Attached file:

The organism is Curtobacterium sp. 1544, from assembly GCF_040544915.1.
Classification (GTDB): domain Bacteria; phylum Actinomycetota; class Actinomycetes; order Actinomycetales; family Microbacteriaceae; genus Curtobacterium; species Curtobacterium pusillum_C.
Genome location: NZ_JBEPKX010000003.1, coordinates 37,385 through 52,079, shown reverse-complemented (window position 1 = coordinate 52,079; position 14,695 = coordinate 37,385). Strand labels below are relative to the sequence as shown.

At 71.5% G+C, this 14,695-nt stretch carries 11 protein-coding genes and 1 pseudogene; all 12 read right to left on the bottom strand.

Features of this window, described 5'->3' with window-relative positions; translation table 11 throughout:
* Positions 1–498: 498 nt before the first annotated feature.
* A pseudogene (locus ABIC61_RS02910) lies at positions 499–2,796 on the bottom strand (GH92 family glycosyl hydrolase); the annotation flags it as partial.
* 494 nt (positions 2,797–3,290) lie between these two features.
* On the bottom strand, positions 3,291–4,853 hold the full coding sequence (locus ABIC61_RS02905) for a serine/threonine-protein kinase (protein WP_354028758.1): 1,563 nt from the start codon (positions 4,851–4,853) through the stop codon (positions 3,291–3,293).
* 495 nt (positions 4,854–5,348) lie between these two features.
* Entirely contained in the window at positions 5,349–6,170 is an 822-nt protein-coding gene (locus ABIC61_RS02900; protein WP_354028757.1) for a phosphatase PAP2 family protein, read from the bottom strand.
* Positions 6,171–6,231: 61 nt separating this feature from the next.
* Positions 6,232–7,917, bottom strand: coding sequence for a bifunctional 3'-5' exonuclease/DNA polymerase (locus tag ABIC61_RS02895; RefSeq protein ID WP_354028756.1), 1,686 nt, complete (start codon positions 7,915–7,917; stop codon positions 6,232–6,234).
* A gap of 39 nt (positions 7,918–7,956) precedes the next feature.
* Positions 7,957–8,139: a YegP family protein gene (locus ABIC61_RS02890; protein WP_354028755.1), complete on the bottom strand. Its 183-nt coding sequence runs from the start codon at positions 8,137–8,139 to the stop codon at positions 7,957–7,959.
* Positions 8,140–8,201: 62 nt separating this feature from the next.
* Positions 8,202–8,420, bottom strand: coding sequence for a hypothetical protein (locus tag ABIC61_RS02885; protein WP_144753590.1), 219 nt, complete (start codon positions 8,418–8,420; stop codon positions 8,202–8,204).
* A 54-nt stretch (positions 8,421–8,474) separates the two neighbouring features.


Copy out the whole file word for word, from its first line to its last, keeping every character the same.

The organism is Curtobacterium sp. 1544, from assembly GCF_040544915.1.
Classification (GTDB): domain Bacteria; phylum Actinomycetota; class Actinomycetes; order Actinomycetales; family Microbacteriaceae; genus Curtobacterium; species Curtobacterium pusillum_C.
Genome location: NZ_JBEPKX010000003.1, coordinates 37,385 through 52,079, shown reverse-complemented (window position 1 = coordinate 52,079; position 14,695 = coordinate 37,385). Strand labels below are relative to the sequence as shown.

At 71.5% G+C, this 14,695-nt stretch carries 11 protein-coding genes and 1 pseudogene; all 12 read right to left on the bottom strand.

Features of this window, described 5'->3' with window-relative positions; translation table 11 throughout:
* Positions 1–498: 498 nt before the first annotated feature.
* A pseudogene (locus ABIC61_RS02910) lies at positions 499–2,796 on the bottom strand (GH92 family glycosyl hydrolase); the annotation flags it as partial.
* 494 nt (positions 2,797–3,290) lie between these two features.
* On the bottom strand, positions 3,291–4,853 hold the full coding sequence (locus ABIC61_RS02905) for a serine/threonine-protein kinase (protein WP_354028758.1): 1,563 nt from the start codon (positions 4,851–4,853) through the stop codon (positions 3,291–3,293).
* 495 nt (positions 4,854–5,348) lie between these two features.
* Entirely contained in the window at positions 5,349–6,170 is an 822-nt protein-coding gene (locus ABIC61_RS02900; protein WP_354028757.1) for a phosphatase PAP2 family protein, read from the bottom strand.
* Positions 6,171–6,231: 61 nt separating this feature from the next.
* Positions 6,232–7,917, bottom strand: coding sequence for a bifunctional 3'-5' exonuclease/DNA polymerase (locus tag ABIC61_RS02895; RefSeq protein ID WP_354028756.1), 1,686 nt, complete (start codon positions 7,915–7,917; stop codon positions 6,232–6,234).
* A gap of 39 nt (positions 7,918–7,956) precedes the next feature.
* Positions 7,957–8,139: a YegP family protein gene (locus ABIC61_RS02890; protein WP_354028755.1), complete on the bottom strand. Its 183-nt coding sequence runs from the start codon at positions 8,137–8,139 to the stop codon at positions 7,957–7,959.
* Positions 8,140–8,201: 62 nt separating this feature from the next.
* Positions 8,202–8,420, bottom strand: coding sequence for a hypothetical protein (locus tag ABIC61_RS02885; protein WP_144753590.1), 219 nt, complete (start codon positions 8,418–8,420; stop codon positions 8,202–8,204).
* A 54-nt stretch (positions 8,421–8,474) separates the two neighbouring features.